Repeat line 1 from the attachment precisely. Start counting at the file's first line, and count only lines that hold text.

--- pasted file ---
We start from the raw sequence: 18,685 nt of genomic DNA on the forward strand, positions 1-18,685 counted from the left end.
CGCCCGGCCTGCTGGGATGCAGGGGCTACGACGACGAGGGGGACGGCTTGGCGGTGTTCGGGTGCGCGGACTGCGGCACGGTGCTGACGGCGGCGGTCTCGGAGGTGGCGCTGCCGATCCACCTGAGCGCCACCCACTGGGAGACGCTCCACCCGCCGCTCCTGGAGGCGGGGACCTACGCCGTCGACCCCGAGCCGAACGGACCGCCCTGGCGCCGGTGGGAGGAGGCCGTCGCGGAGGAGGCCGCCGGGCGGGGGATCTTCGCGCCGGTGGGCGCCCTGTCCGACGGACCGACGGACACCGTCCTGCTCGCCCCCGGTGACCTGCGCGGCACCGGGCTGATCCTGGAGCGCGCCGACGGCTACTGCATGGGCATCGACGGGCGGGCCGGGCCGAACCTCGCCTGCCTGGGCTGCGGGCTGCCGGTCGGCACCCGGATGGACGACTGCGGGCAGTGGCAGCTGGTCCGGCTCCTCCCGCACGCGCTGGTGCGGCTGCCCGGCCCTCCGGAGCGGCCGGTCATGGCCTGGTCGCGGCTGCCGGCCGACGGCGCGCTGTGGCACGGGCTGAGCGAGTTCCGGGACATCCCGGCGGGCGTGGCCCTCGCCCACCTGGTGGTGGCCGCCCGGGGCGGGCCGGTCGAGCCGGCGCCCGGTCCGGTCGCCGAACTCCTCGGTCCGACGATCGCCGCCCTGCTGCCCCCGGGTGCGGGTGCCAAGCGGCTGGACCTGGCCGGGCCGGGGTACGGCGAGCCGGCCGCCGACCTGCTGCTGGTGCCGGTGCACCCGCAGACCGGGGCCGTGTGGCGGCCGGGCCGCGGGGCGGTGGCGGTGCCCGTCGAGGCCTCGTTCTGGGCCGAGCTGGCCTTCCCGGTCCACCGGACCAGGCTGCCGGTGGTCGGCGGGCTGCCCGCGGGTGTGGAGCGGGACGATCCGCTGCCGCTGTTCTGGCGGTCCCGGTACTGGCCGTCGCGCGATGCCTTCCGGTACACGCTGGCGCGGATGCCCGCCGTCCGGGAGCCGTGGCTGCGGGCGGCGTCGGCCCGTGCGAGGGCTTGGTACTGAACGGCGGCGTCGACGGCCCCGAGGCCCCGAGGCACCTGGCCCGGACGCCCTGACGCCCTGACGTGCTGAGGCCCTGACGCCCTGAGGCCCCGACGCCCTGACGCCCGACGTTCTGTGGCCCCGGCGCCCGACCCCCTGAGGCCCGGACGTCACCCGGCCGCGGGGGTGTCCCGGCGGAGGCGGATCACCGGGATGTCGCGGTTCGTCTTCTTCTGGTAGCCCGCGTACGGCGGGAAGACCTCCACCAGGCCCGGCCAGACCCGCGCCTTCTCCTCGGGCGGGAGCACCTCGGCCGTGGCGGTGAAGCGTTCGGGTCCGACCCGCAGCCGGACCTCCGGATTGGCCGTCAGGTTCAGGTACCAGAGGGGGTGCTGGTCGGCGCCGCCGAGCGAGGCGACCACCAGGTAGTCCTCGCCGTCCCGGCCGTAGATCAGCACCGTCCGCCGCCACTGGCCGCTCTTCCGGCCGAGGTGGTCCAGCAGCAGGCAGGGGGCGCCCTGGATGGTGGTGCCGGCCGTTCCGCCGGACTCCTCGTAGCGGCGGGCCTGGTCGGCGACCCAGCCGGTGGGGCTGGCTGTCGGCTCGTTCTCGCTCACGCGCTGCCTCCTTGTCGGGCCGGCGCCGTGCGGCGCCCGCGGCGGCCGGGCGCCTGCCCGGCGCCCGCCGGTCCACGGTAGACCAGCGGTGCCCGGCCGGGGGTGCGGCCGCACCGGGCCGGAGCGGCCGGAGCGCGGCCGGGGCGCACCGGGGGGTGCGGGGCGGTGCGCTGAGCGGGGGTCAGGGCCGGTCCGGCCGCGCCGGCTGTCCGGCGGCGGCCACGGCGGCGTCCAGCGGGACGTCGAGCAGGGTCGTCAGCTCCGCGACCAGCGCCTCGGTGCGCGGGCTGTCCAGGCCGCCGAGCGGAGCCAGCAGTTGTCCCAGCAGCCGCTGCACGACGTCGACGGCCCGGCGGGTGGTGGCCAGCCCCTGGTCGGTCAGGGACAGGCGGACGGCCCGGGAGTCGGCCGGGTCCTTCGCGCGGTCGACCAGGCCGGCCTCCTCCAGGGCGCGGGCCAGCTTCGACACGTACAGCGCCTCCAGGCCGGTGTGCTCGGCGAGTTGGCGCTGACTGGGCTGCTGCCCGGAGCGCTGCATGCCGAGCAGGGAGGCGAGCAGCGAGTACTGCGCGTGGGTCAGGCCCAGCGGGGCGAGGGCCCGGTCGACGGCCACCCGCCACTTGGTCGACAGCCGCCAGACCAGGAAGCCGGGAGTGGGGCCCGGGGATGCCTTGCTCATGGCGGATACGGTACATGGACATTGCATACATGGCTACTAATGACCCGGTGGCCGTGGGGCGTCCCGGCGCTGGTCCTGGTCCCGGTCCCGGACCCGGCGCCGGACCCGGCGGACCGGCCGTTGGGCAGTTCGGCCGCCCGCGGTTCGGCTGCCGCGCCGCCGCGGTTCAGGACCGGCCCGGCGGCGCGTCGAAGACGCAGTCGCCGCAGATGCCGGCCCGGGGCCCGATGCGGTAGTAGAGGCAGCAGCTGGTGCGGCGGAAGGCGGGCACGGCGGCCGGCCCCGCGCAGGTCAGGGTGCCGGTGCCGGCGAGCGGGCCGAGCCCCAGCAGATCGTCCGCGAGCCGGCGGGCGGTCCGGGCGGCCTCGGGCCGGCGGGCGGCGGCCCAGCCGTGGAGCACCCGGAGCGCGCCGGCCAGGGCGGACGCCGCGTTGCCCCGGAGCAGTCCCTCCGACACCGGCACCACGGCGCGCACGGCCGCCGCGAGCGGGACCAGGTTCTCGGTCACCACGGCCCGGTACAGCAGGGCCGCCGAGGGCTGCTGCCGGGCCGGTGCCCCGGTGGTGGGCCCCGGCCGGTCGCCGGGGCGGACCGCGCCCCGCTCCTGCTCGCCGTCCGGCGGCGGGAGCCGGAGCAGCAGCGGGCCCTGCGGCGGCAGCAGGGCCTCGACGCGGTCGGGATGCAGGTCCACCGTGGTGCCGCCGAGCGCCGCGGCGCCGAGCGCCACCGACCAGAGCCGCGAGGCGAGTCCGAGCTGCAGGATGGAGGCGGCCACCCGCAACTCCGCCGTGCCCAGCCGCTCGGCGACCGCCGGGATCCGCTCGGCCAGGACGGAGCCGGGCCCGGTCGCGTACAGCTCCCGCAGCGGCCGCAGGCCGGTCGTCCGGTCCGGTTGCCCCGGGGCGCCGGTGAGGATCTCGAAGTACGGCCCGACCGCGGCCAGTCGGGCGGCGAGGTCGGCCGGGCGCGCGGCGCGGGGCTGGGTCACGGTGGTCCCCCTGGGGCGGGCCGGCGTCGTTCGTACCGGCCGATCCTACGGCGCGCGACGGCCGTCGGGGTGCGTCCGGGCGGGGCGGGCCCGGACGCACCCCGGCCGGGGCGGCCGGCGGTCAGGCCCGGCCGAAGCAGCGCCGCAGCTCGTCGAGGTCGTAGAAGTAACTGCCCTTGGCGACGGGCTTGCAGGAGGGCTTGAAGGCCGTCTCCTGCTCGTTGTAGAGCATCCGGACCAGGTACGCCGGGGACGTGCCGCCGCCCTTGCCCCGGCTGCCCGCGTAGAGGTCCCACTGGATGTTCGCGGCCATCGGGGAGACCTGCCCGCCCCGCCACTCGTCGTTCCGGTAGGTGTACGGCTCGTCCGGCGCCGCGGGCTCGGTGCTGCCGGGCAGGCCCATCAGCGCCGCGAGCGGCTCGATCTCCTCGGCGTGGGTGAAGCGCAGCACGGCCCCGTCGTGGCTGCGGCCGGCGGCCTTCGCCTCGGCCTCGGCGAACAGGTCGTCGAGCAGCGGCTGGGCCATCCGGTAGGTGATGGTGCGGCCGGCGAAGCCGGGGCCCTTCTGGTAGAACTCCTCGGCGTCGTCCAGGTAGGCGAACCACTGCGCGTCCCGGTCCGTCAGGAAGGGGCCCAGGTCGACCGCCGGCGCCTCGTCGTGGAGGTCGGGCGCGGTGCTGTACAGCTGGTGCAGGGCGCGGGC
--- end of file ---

We start from the raw sequence: 18,685 nt of genomic DNA on the forward strand, positions 1-18,685 counted from the left end.